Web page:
What is your personal secret “olfactive spot” in New York?

    If you want MY personal secret “olfactive spot” in New York, then it can only be the one in my closet! There, away from the light, up straight in a (Pandora?) box, next to each other, are standing friends from other times in life: Loulou, Ô de Lancôme, No. 5, Jardin de Bagatelle, Samsara, Eternity, Arpège, Mitsouko, Eau d’Hermès, Putain des Palaces, Tabac Blond, Fleur de Cassie, L’Eau Noire. I still visit them occasionally.

    What would be the main ingredient for an iconic “Eau de New York”?

    It couldn’t be one raw material. New York is too complex. The light could actually be the ingredient. This is what I tried to capture when working on ATTACHE-MOI 55 with perfumer Patricia Choux. Capturing the scent of New York, making it bright and dark at the same time. A fragrance that translates the energy of the city. We used mandarin, mirabelle, cardamom, osmanthus, orris, jasmine, amber woods, cashmere musk and vetiver. Recently, I’ve started taking a train from a new location in Brooklyn and photographing each day the view from the platform, using the same angle. Whether with fog, or rain, the light is always intense and omnipresent.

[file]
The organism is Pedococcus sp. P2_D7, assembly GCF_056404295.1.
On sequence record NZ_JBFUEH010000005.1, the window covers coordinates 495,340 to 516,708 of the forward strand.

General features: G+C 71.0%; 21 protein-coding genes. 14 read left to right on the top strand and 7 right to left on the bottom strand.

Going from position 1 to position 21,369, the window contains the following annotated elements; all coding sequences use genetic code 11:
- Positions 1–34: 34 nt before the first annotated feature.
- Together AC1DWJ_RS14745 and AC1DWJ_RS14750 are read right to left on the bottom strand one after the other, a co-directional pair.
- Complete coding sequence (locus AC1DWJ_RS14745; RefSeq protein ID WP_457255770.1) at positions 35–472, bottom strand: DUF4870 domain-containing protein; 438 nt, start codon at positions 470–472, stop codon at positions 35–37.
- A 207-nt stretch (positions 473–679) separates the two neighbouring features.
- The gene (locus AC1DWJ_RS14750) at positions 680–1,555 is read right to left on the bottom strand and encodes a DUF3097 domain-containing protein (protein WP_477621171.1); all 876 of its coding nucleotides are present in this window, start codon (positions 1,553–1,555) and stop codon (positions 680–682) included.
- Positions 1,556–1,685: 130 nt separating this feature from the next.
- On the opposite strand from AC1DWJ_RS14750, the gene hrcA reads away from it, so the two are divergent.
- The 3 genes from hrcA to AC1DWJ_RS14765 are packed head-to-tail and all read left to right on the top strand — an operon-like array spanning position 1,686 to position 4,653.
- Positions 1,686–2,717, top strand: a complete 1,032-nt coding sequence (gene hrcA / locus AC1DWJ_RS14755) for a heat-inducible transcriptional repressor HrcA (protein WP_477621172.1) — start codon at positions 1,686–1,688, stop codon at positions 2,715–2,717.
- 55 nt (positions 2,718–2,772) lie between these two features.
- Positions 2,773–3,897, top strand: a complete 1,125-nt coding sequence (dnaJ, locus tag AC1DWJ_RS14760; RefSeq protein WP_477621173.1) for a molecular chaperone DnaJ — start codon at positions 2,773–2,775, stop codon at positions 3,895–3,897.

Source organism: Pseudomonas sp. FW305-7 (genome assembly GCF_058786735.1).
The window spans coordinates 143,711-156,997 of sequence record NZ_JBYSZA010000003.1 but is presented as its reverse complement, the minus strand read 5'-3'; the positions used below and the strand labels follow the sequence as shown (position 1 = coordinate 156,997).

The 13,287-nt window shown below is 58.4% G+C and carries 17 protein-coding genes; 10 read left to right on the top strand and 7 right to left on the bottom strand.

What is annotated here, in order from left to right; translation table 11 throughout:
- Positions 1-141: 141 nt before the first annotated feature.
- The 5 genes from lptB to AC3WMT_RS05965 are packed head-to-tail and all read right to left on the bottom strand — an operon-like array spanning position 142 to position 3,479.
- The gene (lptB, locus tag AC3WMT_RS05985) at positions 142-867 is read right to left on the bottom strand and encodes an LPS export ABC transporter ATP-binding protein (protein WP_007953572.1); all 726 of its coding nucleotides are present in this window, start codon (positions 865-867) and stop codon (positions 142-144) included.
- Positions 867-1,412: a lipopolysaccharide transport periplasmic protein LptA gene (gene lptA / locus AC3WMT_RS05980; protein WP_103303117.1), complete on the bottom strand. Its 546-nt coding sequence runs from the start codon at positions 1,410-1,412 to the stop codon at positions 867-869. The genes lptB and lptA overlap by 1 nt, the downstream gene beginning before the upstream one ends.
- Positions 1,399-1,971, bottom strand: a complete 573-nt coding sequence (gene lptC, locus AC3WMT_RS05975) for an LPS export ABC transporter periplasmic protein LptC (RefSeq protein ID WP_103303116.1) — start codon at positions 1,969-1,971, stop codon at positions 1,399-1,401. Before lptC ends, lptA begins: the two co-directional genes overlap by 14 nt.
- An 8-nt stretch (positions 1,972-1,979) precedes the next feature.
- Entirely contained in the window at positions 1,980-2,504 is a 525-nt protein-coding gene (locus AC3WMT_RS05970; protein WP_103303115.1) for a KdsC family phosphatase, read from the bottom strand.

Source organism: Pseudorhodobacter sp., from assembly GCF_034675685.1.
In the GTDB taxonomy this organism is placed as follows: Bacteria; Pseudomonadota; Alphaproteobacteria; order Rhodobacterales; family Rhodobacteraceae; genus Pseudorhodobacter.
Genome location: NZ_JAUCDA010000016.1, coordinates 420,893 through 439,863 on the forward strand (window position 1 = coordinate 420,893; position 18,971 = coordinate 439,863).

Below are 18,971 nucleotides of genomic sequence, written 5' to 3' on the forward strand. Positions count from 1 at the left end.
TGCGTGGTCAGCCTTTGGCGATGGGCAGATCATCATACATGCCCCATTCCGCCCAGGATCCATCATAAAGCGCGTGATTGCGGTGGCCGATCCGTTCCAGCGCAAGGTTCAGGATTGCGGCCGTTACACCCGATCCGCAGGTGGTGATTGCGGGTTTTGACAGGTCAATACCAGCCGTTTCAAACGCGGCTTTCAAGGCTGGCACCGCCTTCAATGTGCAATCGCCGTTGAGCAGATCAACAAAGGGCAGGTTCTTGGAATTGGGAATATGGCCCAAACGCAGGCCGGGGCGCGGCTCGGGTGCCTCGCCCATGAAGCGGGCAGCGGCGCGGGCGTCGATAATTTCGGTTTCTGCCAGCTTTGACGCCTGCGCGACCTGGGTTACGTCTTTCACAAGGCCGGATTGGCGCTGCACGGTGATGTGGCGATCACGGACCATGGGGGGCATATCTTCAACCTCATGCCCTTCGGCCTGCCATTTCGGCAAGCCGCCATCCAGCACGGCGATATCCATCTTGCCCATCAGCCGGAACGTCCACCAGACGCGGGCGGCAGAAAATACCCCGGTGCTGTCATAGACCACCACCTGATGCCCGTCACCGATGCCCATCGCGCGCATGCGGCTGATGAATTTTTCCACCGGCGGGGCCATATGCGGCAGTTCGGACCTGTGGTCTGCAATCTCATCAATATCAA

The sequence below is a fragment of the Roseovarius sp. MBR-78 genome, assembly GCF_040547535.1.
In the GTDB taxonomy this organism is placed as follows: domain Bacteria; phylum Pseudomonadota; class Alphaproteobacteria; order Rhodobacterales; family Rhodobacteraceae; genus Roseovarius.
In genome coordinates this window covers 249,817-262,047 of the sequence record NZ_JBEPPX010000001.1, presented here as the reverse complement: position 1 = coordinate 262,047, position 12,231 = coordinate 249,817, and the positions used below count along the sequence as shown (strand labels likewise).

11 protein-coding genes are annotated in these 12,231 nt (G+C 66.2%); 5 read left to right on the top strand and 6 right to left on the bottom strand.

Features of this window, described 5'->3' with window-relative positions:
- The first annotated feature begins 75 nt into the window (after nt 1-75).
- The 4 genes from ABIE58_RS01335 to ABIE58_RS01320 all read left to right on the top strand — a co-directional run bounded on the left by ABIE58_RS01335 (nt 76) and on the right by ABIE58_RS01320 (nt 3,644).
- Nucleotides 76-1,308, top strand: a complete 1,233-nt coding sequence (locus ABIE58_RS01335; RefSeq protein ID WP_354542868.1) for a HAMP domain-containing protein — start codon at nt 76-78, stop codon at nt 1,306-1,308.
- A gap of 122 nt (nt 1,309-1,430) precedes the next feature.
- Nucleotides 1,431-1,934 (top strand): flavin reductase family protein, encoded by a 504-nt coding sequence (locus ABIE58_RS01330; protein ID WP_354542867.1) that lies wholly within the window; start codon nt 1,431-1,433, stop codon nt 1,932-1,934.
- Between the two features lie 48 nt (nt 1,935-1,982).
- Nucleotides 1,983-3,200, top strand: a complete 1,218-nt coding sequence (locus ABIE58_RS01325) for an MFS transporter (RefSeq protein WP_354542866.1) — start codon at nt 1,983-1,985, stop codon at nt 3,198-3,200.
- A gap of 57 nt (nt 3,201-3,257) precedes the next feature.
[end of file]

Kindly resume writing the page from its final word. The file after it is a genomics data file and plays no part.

Why are you in New York?

    To embrace its energy.

    Your perfume advice to New Yorkers?

    Go to The Cloisters in spring, feel the old stones and the flowers nearby with New York in the background. Take either the bus, the train or the cab and trigger conversations with people you’ve never met before, asking them which perfume they wear.

    What is your favorite place in New York to discover and shop fragrance?